xmlns:og='http://ogp.me/ns#' Yeah. Good Times.: Inclusion? Sure! Sort of....

Friday, October 15, 2010

Inclusion? Sure! Sort of....

Pictured above is this thingy that they have at the kids' school; the school has these rules and when a teacher or staff sees a kid following the rules they get this little card dealie that you see; the check marks you see are for the rules he was following at the time he was spotted by a teacher. It's supposed to be a big deal and everybody is supposed to be really happy about it, and then something happens after that, but I'm not entirely sure what because I've never been listening when they talk about this stuff. This is the 2nd or 3rd year they've been doing this whatever it is, and this is the first one of these I've ever seen, so I always just assume I never would, at least not from Child 1 (oh, fuck it, his name is obviously Jacob, since it's written right there in the picture!). I'm quite proud of him, actually, I was thrilled to see him holding this yellow card. I asked him what he got it for and, of course, he wouldn't tell me. He did read it to me, though, and said "these are my instructions." He's adorable.

It's kind of this weird balance, I'm finding, with the teachers at our school. The thing I liked the most about our teacher last year was also the thing I liked the least about him: he treated Jake just like every other kid; he was supposed to follow the rules and go along with the class just like every other kid. I liked that he wasn't treated differently because of his differentness. The problem, though, is that he IS different, and you can't expect that he'll behave like the rest of the kids, even if he can follow the rules once he learns them, so you also need to take that into account. This is why I never thought I'd see one of these yellow cards; he's being responsible and respectful all the time (apparently not safe, though! ha ha!) but it's hard to tell because he behaves so differently from the other kids.

It's been interesting so far, watching these teachers who have pretty much no special ed training; they ask ME for autism resources so that they can learn more about it. I so appreciate how wonderful these people are and how much they're willing to learn so that they can help my child. Last year's teacher told me he had really wanted Jake in his class so that he could learn more about autism and inclusion. But, if our district is really interested in "Full Inclusion," should these guys be getting more training? Why do they have to ask ME, a parent, for help in learning about autism? Kind of makes me think that our district isn't really interested in full inclusion, after all. (that was a joke; of COURSE they don't care about inclusion! How does Inclusion help them with their NCLB Program Improvement Status? Answer: it doesn't).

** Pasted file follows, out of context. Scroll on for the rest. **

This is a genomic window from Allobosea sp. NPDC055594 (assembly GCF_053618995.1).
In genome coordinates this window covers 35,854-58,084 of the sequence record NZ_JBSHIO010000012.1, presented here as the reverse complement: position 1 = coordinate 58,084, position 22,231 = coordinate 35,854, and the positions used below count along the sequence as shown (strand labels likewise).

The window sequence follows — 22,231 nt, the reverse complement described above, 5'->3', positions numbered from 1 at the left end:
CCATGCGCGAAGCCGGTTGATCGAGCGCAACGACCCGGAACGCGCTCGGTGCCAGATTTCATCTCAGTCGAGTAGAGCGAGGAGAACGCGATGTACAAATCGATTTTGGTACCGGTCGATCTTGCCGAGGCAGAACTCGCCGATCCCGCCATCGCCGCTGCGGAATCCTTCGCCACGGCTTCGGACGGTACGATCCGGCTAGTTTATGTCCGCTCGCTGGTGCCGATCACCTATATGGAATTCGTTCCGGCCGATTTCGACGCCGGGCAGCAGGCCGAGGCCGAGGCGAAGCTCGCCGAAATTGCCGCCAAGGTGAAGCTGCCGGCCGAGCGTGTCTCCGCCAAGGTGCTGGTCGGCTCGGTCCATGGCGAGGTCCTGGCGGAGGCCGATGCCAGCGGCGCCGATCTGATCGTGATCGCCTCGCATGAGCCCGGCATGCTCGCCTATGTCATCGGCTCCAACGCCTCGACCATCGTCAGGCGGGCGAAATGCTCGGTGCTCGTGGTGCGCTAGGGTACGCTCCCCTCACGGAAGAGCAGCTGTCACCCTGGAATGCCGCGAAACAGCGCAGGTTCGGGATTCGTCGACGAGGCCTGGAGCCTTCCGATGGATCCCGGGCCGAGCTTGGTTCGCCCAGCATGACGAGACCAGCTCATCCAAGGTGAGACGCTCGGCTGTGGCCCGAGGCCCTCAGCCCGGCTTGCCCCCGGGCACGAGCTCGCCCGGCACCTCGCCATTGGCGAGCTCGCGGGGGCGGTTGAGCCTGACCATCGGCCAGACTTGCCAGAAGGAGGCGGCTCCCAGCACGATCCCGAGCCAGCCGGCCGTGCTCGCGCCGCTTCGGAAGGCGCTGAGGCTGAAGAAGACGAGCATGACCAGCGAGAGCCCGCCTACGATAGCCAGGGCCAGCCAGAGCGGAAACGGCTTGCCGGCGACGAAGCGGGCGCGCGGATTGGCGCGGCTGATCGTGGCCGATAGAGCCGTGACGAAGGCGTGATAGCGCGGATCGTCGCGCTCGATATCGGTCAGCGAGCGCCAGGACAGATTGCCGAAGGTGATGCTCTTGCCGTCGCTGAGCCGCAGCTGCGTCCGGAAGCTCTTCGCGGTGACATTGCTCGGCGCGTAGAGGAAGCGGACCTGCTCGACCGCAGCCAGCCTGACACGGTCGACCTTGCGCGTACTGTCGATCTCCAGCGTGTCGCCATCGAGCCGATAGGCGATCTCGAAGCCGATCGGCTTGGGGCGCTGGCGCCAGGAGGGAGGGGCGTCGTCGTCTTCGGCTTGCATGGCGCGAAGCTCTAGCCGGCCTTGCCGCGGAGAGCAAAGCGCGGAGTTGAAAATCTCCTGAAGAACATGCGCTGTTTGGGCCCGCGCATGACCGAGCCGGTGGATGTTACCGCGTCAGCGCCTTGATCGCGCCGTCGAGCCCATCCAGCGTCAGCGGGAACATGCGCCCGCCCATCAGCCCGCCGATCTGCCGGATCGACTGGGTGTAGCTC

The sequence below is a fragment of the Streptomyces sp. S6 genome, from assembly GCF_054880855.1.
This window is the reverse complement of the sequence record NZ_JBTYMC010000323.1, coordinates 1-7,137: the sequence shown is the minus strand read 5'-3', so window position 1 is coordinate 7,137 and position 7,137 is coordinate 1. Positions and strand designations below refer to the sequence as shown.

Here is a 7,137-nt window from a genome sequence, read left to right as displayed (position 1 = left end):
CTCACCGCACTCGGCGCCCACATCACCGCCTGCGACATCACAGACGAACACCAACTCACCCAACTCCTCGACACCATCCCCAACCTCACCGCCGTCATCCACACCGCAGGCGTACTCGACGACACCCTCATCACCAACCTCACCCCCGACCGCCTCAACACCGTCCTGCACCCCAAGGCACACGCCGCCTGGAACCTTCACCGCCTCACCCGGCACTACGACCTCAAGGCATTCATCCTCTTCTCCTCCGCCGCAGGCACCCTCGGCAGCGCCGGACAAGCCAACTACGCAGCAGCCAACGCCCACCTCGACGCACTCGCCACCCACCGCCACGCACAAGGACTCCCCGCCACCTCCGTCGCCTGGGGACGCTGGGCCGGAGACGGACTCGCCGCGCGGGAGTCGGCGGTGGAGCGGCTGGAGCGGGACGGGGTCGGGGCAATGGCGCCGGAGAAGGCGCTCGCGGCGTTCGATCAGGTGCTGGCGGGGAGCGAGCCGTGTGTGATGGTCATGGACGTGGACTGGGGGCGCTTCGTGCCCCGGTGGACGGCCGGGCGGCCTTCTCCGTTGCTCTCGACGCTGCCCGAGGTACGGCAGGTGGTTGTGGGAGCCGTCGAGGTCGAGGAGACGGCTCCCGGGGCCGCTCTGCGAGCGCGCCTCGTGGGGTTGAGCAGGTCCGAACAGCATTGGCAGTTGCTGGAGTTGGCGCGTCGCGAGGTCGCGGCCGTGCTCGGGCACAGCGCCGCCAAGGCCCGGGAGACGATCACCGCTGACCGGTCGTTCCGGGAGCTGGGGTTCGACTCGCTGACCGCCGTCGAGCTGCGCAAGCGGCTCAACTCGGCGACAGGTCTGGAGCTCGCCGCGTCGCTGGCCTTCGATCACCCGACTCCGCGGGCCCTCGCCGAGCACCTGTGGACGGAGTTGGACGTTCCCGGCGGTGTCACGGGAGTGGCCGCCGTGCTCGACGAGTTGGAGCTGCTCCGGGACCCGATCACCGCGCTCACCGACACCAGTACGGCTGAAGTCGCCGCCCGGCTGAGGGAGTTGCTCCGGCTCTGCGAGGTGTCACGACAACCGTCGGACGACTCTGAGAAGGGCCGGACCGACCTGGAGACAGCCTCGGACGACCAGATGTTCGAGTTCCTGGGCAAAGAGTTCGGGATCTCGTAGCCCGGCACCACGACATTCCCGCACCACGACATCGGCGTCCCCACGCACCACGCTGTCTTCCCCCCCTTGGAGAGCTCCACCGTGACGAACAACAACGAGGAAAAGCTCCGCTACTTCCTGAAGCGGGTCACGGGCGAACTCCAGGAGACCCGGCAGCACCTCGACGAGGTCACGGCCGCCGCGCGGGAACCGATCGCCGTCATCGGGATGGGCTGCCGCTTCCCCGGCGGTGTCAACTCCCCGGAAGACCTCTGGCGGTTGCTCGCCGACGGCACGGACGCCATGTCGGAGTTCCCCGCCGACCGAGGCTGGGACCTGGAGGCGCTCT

Anyway: Good job Jake! For whatever it was that you did to earn the yellow card! :)


Anonymous said...

I say, go Jake go! Get what you can get when you can get it. That's life. :)
~Jen B from the blog hop

Anonymous said...

Hi from the blog hop (and thanks for visiting me too!) My friend and I were just talking about your last point last night. The teachers are asking us what they should know, and while I applaud that (and it gives me a chance to share all the wonderful things about my kid and steer them selfishly in the direction I want them to go), this really should be the job of the school district if inclusion is the ultimate goal. As my friend said, when our kids were diagnosed with PDD-NOS, how long did it take us to read up enough on it to understand the diagnosis and change our approaches to parenting? Doesn't mean we've done it right, but it didn't take long to understand what we had been doing wrong.
Looking forward to reading more from you.

Anonymous said...

Yeah Jake!!!!!

Right wing bastard said...

I think that parents with Autistic children and doctors should prepare a primmer for teachers in each specific age group so when you enroll your child in school, you can hand it to your teachers.

You are certainly organized enough to do that.
This way teachers can receive the training they need to deal with your child properly.
Any good teacher wants that info.
Leaving it up to the public school system is probably a bad idea. You never know what they will put together and it will cost 100 million dollars.

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